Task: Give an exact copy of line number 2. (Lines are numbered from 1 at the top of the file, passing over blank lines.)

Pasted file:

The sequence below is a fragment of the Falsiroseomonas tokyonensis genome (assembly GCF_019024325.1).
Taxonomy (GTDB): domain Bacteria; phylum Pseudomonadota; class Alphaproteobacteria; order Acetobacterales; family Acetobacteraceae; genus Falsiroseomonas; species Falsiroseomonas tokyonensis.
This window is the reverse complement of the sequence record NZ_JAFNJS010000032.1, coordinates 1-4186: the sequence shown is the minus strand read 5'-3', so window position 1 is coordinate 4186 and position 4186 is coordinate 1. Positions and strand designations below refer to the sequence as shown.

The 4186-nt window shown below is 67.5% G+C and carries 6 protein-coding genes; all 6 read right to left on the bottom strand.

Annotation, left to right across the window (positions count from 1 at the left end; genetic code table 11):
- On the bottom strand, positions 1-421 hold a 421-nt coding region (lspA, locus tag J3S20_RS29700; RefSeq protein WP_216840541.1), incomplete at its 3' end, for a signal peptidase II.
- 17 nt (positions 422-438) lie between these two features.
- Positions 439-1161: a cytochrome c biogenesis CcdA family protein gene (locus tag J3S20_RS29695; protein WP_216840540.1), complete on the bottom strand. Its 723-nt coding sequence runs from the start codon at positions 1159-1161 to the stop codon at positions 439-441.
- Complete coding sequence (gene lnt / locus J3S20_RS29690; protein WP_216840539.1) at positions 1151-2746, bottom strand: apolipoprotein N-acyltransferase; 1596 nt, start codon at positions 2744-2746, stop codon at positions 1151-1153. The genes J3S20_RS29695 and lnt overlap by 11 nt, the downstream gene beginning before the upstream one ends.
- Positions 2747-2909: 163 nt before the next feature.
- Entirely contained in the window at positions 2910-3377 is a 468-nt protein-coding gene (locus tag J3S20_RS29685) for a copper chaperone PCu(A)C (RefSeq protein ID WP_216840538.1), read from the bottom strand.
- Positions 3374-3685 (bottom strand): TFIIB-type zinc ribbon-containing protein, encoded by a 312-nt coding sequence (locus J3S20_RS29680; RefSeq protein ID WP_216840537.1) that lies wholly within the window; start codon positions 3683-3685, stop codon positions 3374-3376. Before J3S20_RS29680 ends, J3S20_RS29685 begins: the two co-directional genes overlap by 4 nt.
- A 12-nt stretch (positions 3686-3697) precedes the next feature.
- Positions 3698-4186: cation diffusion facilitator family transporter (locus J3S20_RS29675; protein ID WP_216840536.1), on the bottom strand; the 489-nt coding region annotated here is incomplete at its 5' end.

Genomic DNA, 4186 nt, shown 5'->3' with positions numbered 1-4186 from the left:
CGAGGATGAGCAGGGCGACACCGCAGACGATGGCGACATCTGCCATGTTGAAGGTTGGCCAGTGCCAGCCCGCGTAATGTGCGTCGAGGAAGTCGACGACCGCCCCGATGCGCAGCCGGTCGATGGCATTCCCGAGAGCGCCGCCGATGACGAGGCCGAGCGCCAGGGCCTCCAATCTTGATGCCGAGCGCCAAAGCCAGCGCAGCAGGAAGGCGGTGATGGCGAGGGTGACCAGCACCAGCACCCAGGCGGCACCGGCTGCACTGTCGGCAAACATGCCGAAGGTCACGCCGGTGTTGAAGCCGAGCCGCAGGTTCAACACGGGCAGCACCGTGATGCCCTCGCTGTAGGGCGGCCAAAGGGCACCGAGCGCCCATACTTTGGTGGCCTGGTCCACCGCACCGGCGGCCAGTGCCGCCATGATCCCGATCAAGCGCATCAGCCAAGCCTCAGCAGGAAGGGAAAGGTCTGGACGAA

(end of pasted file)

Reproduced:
Taxonomy (GTDB): domain Bacteria; phylum Pseudomonadota; class Alphaproteobacteria; order Acetobacterales; family Acetobacteraceae; genus Falsiroseomonas; species Falsiroseomonas tokyonensis.